Buying A Home Built Before 1960? Check The Pipes
Today, most plumbing supply lines are either made from copper or PEX, but that was not always the case. Prior to 1960, supply pipes were often made from galvanized steel. At the time, plumbers thought it to be a good alternative to lead. It did not poison anyone, and it was sturdy. However, galvanized plumbing does not age well. If you are buying a home built prior to 1960, make sure you take a look at the pipes. And read on to learn more about what you can expect from older pipes made from galvanized steel.
How can you tell if the pipes are made from steel?
Head down into the basement, and locate the main supply line, which is the pipe that brings water into the home. Follow this pipe as it branches into other supply pipes. What color are those pipes? If they are the color of a penny, they are made from copper -- in which case, you don't have to worry since copper pipes age very well. In the pipes are the color of steel, on the other hand, you know that you're dealing with potentially troublesome galvanized pipes.
What problems do galvanized pipes develop?
These pipes were originally coated in zinc. That's what galvanized means. The zinc initially kept the pipes from developing rust inside. However, as the pipes age, the zinc wears away -- and then the pipes start rusting. Though rust in water is not a health hazard like lead in water would be, the rust does not taste good, and it can stain your sinks.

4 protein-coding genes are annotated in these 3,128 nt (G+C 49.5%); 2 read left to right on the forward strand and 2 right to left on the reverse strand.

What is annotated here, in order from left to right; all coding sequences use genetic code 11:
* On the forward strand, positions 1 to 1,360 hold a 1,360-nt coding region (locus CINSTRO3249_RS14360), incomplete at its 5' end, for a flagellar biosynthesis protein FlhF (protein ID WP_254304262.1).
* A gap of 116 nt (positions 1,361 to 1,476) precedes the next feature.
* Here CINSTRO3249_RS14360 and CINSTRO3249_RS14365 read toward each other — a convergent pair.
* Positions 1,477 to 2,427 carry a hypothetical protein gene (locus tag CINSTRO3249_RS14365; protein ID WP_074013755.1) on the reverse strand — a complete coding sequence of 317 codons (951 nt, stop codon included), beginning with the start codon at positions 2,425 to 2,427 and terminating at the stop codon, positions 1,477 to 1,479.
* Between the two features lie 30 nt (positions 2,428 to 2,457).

Galvanized pipes are also prone to developing mineral deposits, particularly in areas where the water is hard -- which is most of the U.S. The deposits can grow so large that the slow down the water flow through the pipes, leading to low water pressure in your shower and faucets.
How long do galvanized pipes last?
Galvanized pipes usually last about 50 years before they start having problems. Since these pipes were not really installed after 1960, that means that almost every home with galvanized pipes is on its last legs, in terms of plumbing. If the pipes are not causing issues now, you can bet that they will within the next few years.
Should you buy a home with galvanized pipes?
The answer to this question really depends how much money you're willing to put into the home and whether or not you can get a good deal on it. The only permanent solution for failing galvanized pipes is to have them replaced with new, copper pipes. That can be a costly endeavor, and it will require you to go without water for at least a few days. If you get the home at a steal and don't mind putting some money into it, then by all means, buy the home.
On the other hand, if the home is already having plumbing problems and the homeowners are not willing to give you a great price, you might be best off walking away. There are plenty of nice homes out there with copper plumbing, including many built between 1940 and 1960. You'll save yourself a lot of headaches if you go with one of these homes instead.
Should you have a plumber look at the pipes before you buy?
If the home has galvanized pipes and you are serious about buying it, then by all means, have a plumber come inspect the pipes more closely. They can tell you whether you can squeeze a few more years out of the pipes, or if you really need to replace them ASAP.